The ramifications of passage? Our legal framework would further embody our Declaration’s self-evident truth that all men (and women) are created equal.

      “If you want (voting rights) back, follow the process to get them back.”
      You seem wedded to a process that was a cornerstone of Jim Crow. The vast majority of states don’t use this process. The Voting Restoration Amendment is not a Democrat vs Republican issue, it’s one of Jim Crow Florida vs the 21st Century. We have the power as citizens to repeal this undemocratic process. Use it!

      • montague451

        Is everything “Jim Crow” that you detest? Get a grip man. This is not just in Florida. What’s the law in NY or California? The process is totally democratic. It is the law. Change the law then. I’m not about keeping anyone from voting that can contribute. Why do we have voting? So the people that are citizens that contribute to society can duly elect. why do people lose there voting rights? Because they have broken the very laws that society made for them to prove they can live in a civil society and contribute. Not contribute, no participation. This is not a trophy for everyone world…they do have a pathway to get the right to vote back. If they endear it as much as they should and desire to regain it, then follow the process.

        • @brigj1

          “Is everything ‘Jim Crow’ that you detest?”
          “Jim Crow” was social policy, and yes, I detest that it was formulated and that it persists. Its presence in Florida’s Constitution warps our electoral process, as intended. Mayor Mitch Landrieu gave context to this awful practice after removing the fourth Confederate statue in New Orleans. Substitute Florida’s disenfranchisement clause for his description of the statues and it’s just as powerful: http://pulsegulfcoast.com/2017/05/transcript-of-new-orleans-mayor-landrieus-address-on-confederate-monuments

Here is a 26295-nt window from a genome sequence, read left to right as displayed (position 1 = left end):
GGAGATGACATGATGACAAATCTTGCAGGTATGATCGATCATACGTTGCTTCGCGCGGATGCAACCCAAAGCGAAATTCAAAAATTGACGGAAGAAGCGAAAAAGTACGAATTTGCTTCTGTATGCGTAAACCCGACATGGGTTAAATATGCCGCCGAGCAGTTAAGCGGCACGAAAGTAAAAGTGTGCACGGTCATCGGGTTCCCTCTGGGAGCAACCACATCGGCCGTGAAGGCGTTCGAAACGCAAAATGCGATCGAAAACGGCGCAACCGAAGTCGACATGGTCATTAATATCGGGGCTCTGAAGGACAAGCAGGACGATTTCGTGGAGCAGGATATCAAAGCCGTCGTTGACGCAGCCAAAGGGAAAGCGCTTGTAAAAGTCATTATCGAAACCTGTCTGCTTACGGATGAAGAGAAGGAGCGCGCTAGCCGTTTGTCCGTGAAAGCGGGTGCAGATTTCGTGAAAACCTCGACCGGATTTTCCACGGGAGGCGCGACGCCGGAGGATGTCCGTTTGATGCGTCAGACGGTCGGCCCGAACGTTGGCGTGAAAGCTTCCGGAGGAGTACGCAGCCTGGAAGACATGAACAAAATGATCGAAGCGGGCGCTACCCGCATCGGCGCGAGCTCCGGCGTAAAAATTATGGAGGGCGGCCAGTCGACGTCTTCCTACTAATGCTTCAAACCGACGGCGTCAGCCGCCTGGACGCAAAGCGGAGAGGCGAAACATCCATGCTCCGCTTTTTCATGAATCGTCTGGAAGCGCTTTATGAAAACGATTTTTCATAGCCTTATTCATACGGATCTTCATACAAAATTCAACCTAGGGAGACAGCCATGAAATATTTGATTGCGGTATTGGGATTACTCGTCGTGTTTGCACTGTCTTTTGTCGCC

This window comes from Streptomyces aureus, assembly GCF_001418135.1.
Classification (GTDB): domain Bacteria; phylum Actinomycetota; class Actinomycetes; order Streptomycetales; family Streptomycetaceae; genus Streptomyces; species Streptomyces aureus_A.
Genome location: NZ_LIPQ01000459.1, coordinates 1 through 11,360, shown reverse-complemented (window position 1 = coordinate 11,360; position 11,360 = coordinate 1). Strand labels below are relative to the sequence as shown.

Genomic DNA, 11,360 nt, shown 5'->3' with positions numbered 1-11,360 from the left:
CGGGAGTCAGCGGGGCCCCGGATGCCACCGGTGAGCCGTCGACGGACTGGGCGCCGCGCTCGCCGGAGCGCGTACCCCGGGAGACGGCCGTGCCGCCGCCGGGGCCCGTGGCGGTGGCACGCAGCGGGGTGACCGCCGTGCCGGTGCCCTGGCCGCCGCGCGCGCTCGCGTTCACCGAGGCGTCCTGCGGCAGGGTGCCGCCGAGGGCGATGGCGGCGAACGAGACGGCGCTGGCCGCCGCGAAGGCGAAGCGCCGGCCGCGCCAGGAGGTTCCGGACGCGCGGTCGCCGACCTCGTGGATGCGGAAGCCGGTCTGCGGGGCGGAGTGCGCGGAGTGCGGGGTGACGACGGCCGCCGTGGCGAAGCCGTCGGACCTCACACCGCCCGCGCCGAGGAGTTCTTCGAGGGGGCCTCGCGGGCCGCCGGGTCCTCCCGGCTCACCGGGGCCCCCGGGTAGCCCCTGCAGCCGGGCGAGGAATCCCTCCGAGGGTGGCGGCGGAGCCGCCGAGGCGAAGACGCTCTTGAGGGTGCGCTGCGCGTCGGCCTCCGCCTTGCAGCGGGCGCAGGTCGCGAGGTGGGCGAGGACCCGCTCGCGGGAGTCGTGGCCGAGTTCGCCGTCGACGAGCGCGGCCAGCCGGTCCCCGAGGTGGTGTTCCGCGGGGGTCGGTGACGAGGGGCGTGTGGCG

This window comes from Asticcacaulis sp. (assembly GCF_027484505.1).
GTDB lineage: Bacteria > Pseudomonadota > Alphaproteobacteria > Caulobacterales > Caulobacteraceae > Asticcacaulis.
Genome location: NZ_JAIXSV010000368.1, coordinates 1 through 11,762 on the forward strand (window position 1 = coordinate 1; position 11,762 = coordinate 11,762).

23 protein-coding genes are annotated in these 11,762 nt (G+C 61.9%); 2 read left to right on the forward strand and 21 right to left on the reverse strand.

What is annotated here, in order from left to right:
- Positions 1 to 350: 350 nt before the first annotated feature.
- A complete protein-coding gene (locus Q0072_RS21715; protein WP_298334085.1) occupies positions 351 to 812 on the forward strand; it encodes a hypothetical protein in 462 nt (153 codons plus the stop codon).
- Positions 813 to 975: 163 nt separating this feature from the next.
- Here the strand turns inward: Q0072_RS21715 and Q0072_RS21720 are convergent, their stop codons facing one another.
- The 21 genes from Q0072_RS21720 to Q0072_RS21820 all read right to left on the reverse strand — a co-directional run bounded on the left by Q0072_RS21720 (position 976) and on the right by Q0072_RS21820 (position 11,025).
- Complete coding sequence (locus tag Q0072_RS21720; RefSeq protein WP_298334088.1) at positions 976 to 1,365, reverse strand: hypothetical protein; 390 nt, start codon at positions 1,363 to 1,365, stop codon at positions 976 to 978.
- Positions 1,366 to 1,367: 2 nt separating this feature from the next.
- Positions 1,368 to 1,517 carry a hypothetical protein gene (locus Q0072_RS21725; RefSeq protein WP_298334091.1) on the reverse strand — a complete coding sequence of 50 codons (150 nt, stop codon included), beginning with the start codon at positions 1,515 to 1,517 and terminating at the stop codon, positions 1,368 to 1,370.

“This is not just in Florida.”
          Florida has 6% of the U.S. population and more than 25% of its disenfranchised voters. (1.7M FL, 6.1M U.S.) Florida disenfranchises ex-felons for a longer period of time, on a far larger scale, than any other state. Many crimes here are classified as felonies while other states treat them as misdemeanors. In so doing, Florida balloons the number of disenfranchised voters.

          “What’s the law in NY or California?”
          NY, CA: Felons on parole (or in prison) may not vote. For info on all states: http://sentencingproject.org/wp-content/uploads/2015/08/Felony-Disenfranchisement-Primer.pdf

          “The process is totally democratic. It is the law. Change the law then.”
          Depends on what you mean by “totally” democratic. The disenfranchisement clause is not just a law, it is part of the state Constitution. Where elected offices require “50% + 1” to win, passing an amendment requires “60% + 1”, which is 1.5 “YES” votes for every 1 “NO” vote. Yes, there will be a vote, but the bar is much higher. (Note: There won’t be a vote without gathering 700,000 additional petitions https://www.MiamiRights.com by next February.)

          “I’m not about keeping anyone from voting that can contribute.”
          We all have our histories and interests, we all need a say about war and peace. We have families to consider, and public lands, environment and health care to manage. Everyone’s opinion matters, and so we don’t use land ownership or a poll tax to regulate voting. We can all contribute.

          “Why do people lose their voting rights? Because they have broken the very laws that society made for them to prove they can live in a civil society and contribute.”
          That’s why most states don’t let people serving their sentences vote. However, they restore voting rights upon completion. Florida’s lifetime ban on voting imposes a “civil death” that precludes having “consent of the governed.” 10% of our voting-age population now pays taxes without representation. That’s not a formula for civil society.

  • ELA

    The states that paid off the most “in blood” to defeat King George!s Red Coats (1770s), do not allow any citizen to lose their voting rights ( including inmates)….it is only Torrie ideology that supports voter restrictions, the Torres fled America upon the British surrender …….the law makers responsible for the treasonous state of affairs in Florida need to be imprisoned themselves for crimes against the people…..!